Now that you know what happens to each file that you pass in, let's look at how the main part of DragAndDrop2 .vbs works. To begin, the DragAnd Drop.vbs script calls the first argument again to see whether an error is generated. Unlike DragAndDrop1.vbs, however, if an error occurs, the Drag AndDrop2.vbs script goes to the code at callout A and requests a filename and path from the user. I suggest a default of C:\my scripts\draganddrop2 .vbs. If the user clicks Cancel or if the parameter comes back blank, the Drag AndDrop2.vbs script quits. Otherwise, the script passes the argument to the Manipulate subprocedure. If the original attempt to call the first argument was successful, the DragAndDrop2 .vbs script moves to the code at callout B. The code at callout B is another For Each...Next loop such as in DragAnd Drop1.vbs, but this time the DragAnd Drop2.vbs script passes the parameter to the Manipulate subprocedure each time.
Using Drag and Drop with the Win2K Fax Service
Now that you know how DragAnd Drop2.vbs works, let's extend the script to a real-world example. All versions of Win2K come with software that lets you send faxes easily and inexpensively. I've written a script called Win 2KFax.vbs, which Listing 3 shows, to automate faxing from Win2K.
To run this script, you need a Win2K machine with the Fax Service installed and enabled. The script runs with the default versions of the scripting engines that come with Win2K (i.e., without any service packs installed).
Win2KFax.vbs requires four parameters to the Win2K Fax Service to send a fax: the file to send, the recipient, the number to send the fax to (including any prefix for an outside line, such as 9), and a unique reference ID that you specify to identify the fax. You pass in the first parameter by using the drag-and-drop method that I've shown you. The script captures the other three parameters from information the user enters in standard input boxes.
Now, let's look at how Win2K Fax.vbs works. First, the script defines the four constants that it's going to use. The first constant is the path to the fax server. (You need to replace "\\SERVER1" with your server's name.) The second constant is the text string that holds the name of your business. The third constant represents the value needed to specify that the open file is for append and not overwrite. The final constant is a log file.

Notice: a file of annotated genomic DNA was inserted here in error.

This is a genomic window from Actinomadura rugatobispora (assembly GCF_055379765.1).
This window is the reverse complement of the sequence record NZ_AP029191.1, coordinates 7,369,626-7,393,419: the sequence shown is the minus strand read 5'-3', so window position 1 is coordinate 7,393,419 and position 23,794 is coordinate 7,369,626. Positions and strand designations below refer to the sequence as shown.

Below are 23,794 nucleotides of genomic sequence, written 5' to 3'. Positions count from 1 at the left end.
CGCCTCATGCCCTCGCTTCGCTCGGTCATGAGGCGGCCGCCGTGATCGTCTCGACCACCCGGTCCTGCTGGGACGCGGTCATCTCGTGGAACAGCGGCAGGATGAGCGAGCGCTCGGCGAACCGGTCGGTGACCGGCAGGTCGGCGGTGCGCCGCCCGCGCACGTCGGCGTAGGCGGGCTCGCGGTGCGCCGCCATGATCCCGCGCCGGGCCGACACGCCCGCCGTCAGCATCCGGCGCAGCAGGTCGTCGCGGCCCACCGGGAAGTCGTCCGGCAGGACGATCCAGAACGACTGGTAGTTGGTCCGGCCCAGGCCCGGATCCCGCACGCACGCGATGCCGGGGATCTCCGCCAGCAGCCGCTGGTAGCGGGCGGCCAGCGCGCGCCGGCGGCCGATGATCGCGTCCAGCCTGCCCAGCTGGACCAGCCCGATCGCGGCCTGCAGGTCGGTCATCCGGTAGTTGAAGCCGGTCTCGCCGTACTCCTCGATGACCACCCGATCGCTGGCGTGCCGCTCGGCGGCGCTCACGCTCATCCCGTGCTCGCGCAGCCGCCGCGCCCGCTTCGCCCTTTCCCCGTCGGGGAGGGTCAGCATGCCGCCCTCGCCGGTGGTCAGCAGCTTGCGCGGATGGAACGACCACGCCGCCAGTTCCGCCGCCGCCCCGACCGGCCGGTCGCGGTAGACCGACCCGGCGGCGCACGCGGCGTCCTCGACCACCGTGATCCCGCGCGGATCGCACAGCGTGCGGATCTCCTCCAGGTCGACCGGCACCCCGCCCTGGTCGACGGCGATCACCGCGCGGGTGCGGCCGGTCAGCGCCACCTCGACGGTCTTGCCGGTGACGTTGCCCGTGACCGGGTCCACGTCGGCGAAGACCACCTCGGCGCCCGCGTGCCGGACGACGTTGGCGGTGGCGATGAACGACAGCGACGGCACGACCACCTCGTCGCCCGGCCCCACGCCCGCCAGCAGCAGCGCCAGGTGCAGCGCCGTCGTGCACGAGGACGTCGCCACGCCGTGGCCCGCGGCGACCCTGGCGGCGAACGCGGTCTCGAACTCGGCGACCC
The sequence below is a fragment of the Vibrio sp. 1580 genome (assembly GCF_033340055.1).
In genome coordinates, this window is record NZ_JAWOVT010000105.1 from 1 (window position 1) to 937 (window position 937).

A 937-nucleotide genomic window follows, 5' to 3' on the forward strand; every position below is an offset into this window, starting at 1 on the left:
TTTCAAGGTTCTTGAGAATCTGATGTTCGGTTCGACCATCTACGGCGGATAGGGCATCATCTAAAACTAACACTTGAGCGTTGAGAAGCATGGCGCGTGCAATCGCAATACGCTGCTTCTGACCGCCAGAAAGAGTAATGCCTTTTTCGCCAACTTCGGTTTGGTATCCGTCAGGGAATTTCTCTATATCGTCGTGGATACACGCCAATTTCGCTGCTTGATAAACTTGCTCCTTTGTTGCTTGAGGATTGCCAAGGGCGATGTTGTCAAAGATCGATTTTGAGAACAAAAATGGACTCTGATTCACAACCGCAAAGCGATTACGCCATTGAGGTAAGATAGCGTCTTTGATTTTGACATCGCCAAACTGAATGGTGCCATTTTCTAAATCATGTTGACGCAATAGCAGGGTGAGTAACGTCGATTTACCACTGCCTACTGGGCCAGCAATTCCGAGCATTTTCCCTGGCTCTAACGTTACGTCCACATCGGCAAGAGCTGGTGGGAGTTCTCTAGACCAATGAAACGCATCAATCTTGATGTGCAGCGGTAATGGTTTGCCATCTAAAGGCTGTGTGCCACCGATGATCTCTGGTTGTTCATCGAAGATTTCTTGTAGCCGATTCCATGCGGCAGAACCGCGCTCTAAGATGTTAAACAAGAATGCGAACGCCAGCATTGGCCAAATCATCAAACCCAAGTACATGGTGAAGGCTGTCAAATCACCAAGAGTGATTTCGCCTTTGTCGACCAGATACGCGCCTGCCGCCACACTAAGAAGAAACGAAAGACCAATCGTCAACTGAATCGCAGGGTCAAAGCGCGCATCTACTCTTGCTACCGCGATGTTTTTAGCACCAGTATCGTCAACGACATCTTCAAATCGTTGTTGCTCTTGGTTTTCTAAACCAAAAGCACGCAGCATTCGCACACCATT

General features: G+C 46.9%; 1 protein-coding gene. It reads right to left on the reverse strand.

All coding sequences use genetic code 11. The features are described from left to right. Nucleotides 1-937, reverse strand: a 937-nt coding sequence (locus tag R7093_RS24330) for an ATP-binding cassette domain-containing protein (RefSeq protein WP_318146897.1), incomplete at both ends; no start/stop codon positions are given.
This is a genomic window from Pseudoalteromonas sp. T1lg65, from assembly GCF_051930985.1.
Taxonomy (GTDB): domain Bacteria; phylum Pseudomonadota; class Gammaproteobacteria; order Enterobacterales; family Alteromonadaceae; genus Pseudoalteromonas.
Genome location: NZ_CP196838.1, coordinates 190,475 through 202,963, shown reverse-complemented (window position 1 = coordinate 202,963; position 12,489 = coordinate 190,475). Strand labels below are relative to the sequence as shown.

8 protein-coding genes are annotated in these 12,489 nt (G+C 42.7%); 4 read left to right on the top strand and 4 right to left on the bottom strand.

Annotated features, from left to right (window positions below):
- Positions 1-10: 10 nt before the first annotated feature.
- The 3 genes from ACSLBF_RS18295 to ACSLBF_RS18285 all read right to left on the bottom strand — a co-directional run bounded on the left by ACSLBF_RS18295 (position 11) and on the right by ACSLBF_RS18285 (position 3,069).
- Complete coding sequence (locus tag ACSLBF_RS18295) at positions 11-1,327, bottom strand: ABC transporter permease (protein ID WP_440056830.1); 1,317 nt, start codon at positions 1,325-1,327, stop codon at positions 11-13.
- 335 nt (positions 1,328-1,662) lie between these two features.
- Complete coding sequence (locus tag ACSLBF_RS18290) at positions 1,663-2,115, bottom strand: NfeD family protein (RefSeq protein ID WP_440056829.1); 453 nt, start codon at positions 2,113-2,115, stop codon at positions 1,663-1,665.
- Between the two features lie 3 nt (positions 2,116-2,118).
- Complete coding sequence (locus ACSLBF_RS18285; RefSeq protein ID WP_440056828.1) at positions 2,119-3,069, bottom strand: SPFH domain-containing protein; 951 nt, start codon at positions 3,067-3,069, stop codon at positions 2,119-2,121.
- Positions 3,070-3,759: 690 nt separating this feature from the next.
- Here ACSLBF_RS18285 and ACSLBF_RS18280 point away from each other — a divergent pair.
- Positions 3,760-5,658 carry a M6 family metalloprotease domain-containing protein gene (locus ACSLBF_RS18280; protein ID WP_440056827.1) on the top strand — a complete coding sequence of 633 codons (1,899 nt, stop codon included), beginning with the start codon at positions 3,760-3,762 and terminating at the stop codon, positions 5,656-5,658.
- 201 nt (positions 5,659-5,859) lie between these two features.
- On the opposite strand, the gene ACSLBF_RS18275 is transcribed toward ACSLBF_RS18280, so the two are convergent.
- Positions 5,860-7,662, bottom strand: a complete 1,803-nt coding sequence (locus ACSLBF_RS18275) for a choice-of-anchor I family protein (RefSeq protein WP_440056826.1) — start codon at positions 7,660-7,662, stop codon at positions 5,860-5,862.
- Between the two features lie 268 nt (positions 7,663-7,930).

After declaring the variables, the script verifies that it has received the drag-and-drop argument. If it hasn't, the script writes an error and quits. If the script has the file argument, it places that argument and the three parameters that it gathered through the input boxes into four corresponding variables. (Note that you don't have to perform this step: You could reference the arguments directly.)
The script needs to connect to the fax server COM object to automate it, so I use the WScript::CreateObject method to get a handle to that object. I then use the FaxServer::Connect method of that object to connect to the Fax Service running on the server (SERVER1, in this case) by passing the server name in as a parameter to the method call. To send the document, I first need to use the fax object's IFaxServer::CreateDocument method to create a document. I pass in as a parameter the file whose contents I'll be sending, receive a handle back to the document itself—objDocument —then add a few other items before sending. The next three lines use the IFaxDoc::DisplayName, IFaxDoc::Sender Company, and IFaxDoc::FaxNumber methods, respectively, to set the display name for the fax in the queue, the sending company name, and the fax number that I'm sending to, respectively. The last two methods are straightforward, but the first one can be whatever you want. (I use the recipient's name and the fax reference ID.)
Now, the script uses the IFaxDoc ::Send method to send the fax and the FaxServer::Disconnect method to disconnect from the fax server. The last four lines connect to the Scripting:: FileSystemObject, open the log file specified in the constant at the beginning, write a line out to the log file, and close the file. What you write here is up to you, but I use the same items that I used in the display name.
You can extend Win2KFax.vbs to send more than one file to the same place. To do so, you use the construct
For Each argInput In _ WScript.Arguments ... Next
in the middle section of the script.
This code ensures that the script acts on each file that was sent in. Whether you use the same fax number, recipient, and reference ID for all files that you dragged on or were prompted for each one is up to you. To prompt for a value for each file, you just put each InputBox() function inside the For Each...Next loop. Experiment with adapting Win2KFax.vbs and see what you can do.